By Ada Polla
Flickr.com user c.a. muller
It seems one of my missions in the beauty industry has become to defend parabens and set the record straight. Perhaps it is because I unapologetically use them in my skin care products Alchimie Forever. Perhaps it is because I enjoy reading the scientific data on the topic. Or perhaps it is because I don’t mind taking the politically incorrect and unpopular view on the topic, as paraben free is a popular buzz word and trend in cosmetics today. In any case, I have written a number of scientific papers on parabens, and am writing my first blog post about it exclusively for Beautyfix.
Parabens are the preservatives most commonly used in cosmetics, foods, and drugs. These molecules are used in over 22,000 cosmetics as preservatives in concentrations up to 0.8% (mixtures of parabens) or up to 0.4% (single paraben). The group includes Methylparaben, Ethylparaben, Propylparaben, Isopropylparaben, Butylparaben, Isobutylparaben, and Benzylparaben. Parabens have been the subject of numerous studies that have established not only their broad spectrum of action against numerous micro-organisms, but also their efficacy, stability, and their lack of side effects.
In the late 1990s, several studies suggested that parabens had an oestrogenic activity. Then, in 2004, English researchers detected traces of parabens in breast tumour tissue samples. The media seized the subject and widely diffused the news: parabens used in cosmetics, most notably in deodorants, could cause breast cancer. Hence the paraben controversy began. As a result, numerous cosmetic companies have altered their product formulae, replacing parabens with alternate preservative systems. Parabens were the ingredient that began the trend of fear marketing in beauty products, or “free of” marketing.
Let’s look at the facts and set the record straight:
1. As stated above, the paraben controversy and the idea they cause breast cancer rests on one single medical study that was published in 2004. The methodology of that study, however, was flawed: parabens were indeed detected in cancerous breast tissue samples; however parabens were also detected in the control group (organic matter with no trace of cancer). As there were parabens in both the cancer tissue and the control, it is not accurate to conclude that parabens cause breast cancer. The American Cancer Society claims that the “studies have not shown any direct link between parabens and any health problems, including breast cancer.”
2. There has been no further published study in the 5 years since that initial study confirming parabens’ role in breast cancer.
3. Parabens are approved by all of the cosmetic regulatory bodies including the Food and Drug Administration (FDA). This is not the case, for example, with hydroquinone, which is banned by the European equivalent of FDA.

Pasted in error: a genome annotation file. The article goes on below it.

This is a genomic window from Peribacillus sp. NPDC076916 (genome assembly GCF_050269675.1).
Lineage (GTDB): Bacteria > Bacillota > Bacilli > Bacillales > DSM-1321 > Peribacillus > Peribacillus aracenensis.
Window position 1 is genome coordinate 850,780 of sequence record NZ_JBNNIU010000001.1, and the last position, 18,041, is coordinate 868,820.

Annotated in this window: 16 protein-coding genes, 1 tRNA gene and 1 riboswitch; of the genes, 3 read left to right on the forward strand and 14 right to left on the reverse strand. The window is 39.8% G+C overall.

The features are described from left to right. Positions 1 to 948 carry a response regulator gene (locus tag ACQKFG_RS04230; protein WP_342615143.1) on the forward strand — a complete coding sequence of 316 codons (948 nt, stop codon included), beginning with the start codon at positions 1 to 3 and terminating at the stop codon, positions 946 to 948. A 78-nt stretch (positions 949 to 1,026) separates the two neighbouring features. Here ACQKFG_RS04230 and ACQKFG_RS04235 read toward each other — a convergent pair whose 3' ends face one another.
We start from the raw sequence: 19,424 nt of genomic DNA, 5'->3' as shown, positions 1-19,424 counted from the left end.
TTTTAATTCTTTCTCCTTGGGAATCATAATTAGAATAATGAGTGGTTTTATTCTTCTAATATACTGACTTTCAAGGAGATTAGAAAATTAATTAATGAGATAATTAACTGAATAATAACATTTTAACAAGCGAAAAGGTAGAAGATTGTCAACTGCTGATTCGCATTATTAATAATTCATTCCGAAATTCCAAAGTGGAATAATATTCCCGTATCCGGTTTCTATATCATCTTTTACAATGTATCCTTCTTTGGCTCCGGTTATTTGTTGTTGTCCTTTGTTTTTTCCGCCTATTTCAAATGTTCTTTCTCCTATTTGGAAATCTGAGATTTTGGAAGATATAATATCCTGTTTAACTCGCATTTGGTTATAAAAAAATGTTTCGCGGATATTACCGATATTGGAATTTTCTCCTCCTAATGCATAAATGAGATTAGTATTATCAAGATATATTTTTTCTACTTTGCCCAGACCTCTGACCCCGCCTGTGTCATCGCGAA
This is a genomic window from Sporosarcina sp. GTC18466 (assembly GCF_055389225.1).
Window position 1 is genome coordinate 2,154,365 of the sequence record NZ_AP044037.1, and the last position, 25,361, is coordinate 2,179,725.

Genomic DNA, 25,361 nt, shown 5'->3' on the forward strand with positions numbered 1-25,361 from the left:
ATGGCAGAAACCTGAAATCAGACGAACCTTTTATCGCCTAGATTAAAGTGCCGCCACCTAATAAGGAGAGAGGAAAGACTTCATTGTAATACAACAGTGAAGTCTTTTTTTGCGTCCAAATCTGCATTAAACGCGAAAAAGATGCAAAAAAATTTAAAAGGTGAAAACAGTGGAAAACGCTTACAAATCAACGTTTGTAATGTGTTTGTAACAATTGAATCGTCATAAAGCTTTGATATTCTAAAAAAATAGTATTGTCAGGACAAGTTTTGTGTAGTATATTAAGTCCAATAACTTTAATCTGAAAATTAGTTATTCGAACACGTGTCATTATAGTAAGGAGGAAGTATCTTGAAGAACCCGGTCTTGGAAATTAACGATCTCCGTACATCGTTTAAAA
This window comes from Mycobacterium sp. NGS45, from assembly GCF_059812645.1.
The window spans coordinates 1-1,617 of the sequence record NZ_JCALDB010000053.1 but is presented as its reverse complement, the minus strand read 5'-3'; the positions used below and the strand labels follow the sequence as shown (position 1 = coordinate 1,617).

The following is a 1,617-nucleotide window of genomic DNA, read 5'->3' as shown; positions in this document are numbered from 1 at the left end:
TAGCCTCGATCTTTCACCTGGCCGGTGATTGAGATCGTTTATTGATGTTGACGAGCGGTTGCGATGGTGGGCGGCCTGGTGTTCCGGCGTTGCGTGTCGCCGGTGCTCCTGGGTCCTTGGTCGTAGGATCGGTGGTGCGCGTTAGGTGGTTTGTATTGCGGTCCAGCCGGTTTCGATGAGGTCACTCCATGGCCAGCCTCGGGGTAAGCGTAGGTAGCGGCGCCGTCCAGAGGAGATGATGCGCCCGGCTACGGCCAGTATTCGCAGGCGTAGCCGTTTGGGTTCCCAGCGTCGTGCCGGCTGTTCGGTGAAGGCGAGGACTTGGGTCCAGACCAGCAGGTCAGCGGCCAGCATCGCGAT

4. Parabens have an extremely low skin sensitivity factor, meaning that very few people are allergic or have skin irritation to parabens. This is not the case with some of the paraben alternatives, including essential oils, which are very sensitizing and appear on the European list of top allergens.
5. Finally parabens have the broadest spectrum of action on bacteria, yeast, and mold, meaning they are effective on almost all. This again is not the case of paraben alternatives, whether natural or synthetic.
Of course from a commercial perspective, manufacturers may wish to replace parabens because consumers are demanding products without parabens (even if for the wrong reasons). Products without parabens enable manufacturers to avoid consumer questions and avoid having to set the record straight. But commercial decisions should not be made under the false pretense of making products safer when parabens are safe to begin with.
Furthermore, when removing parabens from products it is important to consider what we are replacing parabens with. Indeed, I believe we can all agree that preservatives and anti-bacterial agents play an important role in cosmetics. After all, who wants bacteria in their creams?
Finally, I urge the industry to reconsider the “free of” marketing craze we seem to have embarked on in the last few years. “Paraben-free” claims naturally although inaccurately lead consumers to believe that parabens are “bad.” Same with all of the other “free of” claims we see today.
ABOUT ADA POLLA:
Ada Polla of Alchimie Forever
Ada is the co-creator of skin care brand Alchimie Forever, and a member of the Beautyfix Panel. An expert in cosmetics development, Ada contributes to numerous magazines, and is a frequent guest speaker at leading universities and beauty industry conferences.